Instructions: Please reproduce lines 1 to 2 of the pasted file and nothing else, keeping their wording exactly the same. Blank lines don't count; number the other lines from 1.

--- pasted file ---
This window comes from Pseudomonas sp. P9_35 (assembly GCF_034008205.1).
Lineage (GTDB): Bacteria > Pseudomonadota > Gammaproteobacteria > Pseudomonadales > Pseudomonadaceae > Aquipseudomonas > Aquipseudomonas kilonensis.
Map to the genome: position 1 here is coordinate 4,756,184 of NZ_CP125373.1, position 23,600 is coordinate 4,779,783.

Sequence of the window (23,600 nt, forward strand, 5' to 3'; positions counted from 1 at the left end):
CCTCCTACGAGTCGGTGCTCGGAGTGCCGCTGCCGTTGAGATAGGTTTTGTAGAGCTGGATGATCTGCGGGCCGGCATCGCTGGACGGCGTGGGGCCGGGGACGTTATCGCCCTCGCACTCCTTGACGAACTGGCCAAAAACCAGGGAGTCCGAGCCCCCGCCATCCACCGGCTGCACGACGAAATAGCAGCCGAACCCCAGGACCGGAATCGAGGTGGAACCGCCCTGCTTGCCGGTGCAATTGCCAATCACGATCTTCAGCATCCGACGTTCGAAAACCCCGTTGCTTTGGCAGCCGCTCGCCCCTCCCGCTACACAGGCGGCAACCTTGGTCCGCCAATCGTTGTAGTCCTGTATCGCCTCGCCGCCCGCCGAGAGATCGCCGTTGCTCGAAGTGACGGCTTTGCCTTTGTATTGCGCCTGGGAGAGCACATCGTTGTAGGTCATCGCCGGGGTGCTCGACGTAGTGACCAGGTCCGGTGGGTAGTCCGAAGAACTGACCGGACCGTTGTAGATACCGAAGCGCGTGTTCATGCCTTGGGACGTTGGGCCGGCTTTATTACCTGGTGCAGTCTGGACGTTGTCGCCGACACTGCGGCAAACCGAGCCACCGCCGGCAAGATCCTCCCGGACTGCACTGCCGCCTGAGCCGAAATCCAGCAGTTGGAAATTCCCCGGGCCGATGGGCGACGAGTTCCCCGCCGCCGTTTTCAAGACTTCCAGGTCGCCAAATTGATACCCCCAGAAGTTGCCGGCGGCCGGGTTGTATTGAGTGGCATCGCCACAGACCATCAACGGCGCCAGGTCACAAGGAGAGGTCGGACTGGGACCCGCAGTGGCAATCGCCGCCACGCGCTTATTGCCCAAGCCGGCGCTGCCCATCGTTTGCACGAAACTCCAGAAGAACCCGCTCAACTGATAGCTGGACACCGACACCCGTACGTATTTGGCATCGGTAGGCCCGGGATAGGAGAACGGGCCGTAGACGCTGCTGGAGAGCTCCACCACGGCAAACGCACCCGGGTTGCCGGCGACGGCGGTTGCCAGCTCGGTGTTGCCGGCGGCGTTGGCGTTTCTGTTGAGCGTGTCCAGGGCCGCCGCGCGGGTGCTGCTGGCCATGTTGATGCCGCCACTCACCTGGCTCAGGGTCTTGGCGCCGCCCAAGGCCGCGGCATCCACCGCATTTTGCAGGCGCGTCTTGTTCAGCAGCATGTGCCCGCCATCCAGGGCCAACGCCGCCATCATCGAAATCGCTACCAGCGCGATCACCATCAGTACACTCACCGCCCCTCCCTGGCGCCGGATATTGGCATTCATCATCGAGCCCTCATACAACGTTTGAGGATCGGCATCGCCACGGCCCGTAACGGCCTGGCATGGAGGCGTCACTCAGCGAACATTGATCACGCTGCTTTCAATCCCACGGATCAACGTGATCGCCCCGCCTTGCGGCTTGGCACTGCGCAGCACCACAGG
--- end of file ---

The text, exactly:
This window comes from Pseudomonas sp. P9_35 (assembly GCF_034008205.1).
Lineage (GTDB): Bacteria > Pseudomonadota > Gammaproteobacteria > Pseudomonadales > Pseudomonadaceae > Aquipseudomonas > Aquipseudomonas kilonensis.